Posted on November 23, 2019, in Lived Polytheism, theology, Uncategorized and tagged , , , , , . Bookmark the permalink. 7 Comments.

  1. It’s been a long time since I’ve done a proper fast…I don’t do them often, also for health reasons (on which more in a moment!), but also because doing so is pretty much guaranteed to bring on a fairly profound altered state of consciousness for me, and thus I can’t really function in that and do what otherwise needs doing most of the time, alas…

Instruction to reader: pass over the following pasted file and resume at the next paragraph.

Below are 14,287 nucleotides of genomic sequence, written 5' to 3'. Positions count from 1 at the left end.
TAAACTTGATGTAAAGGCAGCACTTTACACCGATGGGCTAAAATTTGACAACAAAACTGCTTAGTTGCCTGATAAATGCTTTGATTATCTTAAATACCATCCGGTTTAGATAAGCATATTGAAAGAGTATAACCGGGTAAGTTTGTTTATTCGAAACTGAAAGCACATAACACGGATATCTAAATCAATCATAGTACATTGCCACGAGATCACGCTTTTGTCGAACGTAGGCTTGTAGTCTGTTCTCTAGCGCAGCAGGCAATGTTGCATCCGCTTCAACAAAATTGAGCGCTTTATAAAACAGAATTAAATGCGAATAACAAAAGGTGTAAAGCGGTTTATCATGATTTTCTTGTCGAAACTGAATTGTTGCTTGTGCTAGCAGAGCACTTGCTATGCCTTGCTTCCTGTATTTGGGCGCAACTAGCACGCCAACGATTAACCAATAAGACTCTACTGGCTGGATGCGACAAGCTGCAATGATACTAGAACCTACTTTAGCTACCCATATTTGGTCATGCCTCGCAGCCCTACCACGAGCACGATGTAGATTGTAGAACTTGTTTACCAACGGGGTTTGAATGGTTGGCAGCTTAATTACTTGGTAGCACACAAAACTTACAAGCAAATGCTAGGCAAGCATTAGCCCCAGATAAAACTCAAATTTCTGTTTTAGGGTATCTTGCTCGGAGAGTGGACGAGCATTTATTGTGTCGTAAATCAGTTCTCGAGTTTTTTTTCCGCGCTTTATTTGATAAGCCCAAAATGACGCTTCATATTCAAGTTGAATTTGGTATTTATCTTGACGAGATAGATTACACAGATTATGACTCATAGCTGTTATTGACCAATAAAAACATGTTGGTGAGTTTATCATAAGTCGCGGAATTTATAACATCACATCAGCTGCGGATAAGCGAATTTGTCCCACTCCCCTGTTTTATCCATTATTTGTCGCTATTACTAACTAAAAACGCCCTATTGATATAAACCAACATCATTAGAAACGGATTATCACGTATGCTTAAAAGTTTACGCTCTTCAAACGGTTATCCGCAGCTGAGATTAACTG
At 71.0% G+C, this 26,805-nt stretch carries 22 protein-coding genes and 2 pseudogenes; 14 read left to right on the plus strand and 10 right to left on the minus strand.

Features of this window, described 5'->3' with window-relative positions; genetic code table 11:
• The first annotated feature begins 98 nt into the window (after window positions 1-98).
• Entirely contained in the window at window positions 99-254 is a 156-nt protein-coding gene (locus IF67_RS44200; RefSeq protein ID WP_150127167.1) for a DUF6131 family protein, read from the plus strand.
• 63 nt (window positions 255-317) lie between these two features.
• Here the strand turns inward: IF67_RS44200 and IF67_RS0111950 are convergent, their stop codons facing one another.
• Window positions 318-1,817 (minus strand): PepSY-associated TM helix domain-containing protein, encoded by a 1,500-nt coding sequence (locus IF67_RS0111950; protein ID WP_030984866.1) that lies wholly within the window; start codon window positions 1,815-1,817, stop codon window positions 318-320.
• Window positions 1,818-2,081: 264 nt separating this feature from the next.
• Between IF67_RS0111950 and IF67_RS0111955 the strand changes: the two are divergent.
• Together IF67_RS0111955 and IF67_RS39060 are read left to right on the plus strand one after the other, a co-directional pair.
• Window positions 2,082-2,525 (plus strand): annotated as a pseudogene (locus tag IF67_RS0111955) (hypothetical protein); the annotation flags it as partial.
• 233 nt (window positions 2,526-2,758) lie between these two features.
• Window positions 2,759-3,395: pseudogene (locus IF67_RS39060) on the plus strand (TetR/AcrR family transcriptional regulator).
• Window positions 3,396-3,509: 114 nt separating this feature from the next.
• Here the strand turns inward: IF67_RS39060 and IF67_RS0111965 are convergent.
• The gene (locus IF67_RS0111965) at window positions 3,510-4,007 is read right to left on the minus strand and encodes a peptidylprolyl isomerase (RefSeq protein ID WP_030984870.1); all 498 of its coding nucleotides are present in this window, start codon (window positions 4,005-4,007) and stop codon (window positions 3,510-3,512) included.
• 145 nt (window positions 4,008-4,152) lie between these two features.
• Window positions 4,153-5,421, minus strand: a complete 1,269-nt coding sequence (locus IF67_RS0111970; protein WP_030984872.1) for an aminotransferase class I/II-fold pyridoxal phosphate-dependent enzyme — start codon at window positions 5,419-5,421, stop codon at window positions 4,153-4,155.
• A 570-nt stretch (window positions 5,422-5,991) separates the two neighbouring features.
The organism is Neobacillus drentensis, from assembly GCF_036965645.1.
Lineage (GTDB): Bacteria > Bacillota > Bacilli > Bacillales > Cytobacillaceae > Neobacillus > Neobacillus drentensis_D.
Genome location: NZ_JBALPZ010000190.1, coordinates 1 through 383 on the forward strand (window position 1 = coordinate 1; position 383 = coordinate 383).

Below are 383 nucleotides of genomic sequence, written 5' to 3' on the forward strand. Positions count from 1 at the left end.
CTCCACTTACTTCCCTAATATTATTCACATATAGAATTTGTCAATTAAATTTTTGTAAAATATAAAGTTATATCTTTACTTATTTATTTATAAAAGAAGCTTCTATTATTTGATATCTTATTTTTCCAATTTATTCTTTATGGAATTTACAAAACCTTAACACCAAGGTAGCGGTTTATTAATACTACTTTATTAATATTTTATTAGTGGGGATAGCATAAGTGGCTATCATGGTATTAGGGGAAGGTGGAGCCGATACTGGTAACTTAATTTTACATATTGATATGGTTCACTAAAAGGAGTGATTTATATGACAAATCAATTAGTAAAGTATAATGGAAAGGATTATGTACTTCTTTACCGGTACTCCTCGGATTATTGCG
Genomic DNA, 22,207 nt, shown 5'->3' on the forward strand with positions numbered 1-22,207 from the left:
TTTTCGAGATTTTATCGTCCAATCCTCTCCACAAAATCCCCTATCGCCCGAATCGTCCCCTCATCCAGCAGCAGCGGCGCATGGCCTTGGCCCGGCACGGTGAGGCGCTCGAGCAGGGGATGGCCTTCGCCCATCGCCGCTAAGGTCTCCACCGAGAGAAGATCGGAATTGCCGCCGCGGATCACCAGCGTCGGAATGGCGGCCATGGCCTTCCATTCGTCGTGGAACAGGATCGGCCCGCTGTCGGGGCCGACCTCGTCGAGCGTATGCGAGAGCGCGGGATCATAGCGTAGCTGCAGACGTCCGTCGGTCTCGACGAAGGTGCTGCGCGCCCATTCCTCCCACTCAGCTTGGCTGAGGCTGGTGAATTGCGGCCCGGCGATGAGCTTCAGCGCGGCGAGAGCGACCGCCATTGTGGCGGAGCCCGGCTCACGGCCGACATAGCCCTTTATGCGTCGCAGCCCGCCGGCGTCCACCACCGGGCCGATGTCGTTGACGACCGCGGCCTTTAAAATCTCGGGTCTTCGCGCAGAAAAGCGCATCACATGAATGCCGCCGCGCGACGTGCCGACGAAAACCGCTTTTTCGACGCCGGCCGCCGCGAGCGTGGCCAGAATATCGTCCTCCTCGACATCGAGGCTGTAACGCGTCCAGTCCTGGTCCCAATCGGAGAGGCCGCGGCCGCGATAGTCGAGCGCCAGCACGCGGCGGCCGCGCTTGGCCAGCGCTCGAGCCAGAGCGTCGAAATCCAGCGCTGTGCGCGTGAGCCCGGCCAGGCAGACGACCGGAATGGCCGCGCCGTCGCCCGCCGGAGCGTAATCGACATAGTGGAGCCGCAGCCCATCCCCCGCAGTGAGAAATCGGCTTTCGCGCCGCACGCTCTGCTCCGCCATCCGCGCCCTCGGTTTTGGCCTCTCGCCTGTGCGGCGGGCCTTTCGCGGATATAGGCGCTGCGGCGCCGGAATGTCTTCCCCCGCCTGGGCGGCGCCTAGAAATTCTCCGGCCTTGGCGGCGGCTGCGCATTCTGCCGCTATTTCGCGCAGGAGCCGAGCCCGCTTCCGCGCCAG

The first time I did a fast (in October of 1994), during my first year of college, I was getting told by everyone I knew that I shouldn’t do it, that it wasn’t safe, it wasn’t worth the risk, etc. It reminded me a great deal of this thing that was done when I was in the 8th grade, when a group in my class, as well as a 9th grade class, decided to do a one-day hunger strike for charity to raise money and food for a food bank, and they all got told by their parents and the principal of the school that they were going to immediately be endangering their health for all of their life to come if they did this, etc. (Which is nonsense, since these were all able-bodied 13-, 14-, and 15-year-olds!) I did not consult a doctor when I did this, because I knew they’d say the same thing to me, as a long-term type I diabetic. I knew the main danger would be having a low blood sugar, so there were two options: either go off insulin (a bad idea, since I don’t make any and some is needed for minimum functioning, despite what keto diet idiots say), or have “at least something” to sustain myself at a subsistence level. So, I did a “juice fast,” and avoided solid foods and only had water and natural fruit juices (and no more than two glasses of such per meal) for a day, and no other drinks (as I was a heavy soda drinker at the time, I did without that as well). Within the first few hours, I was already staring to have light visual hallucinations. I also did a specific period during this day when I sat in a field and drummed and said I wasn’t going to move until the Deities came and showed me something…and They did in spades (and Nature turned out in full force, too!). Little did I know at the time that this was a very typically Irish practice, a part of the athgábail legal procedure that lead to the “hunger strike” practice of people in Northern Ireland several decades back, which was also used in medieval ecclesiastical contexts, and which is sometimes translated as “fasting against,” and can be done with saints, angels, and even God to get results from them over particular matters of contention! 😉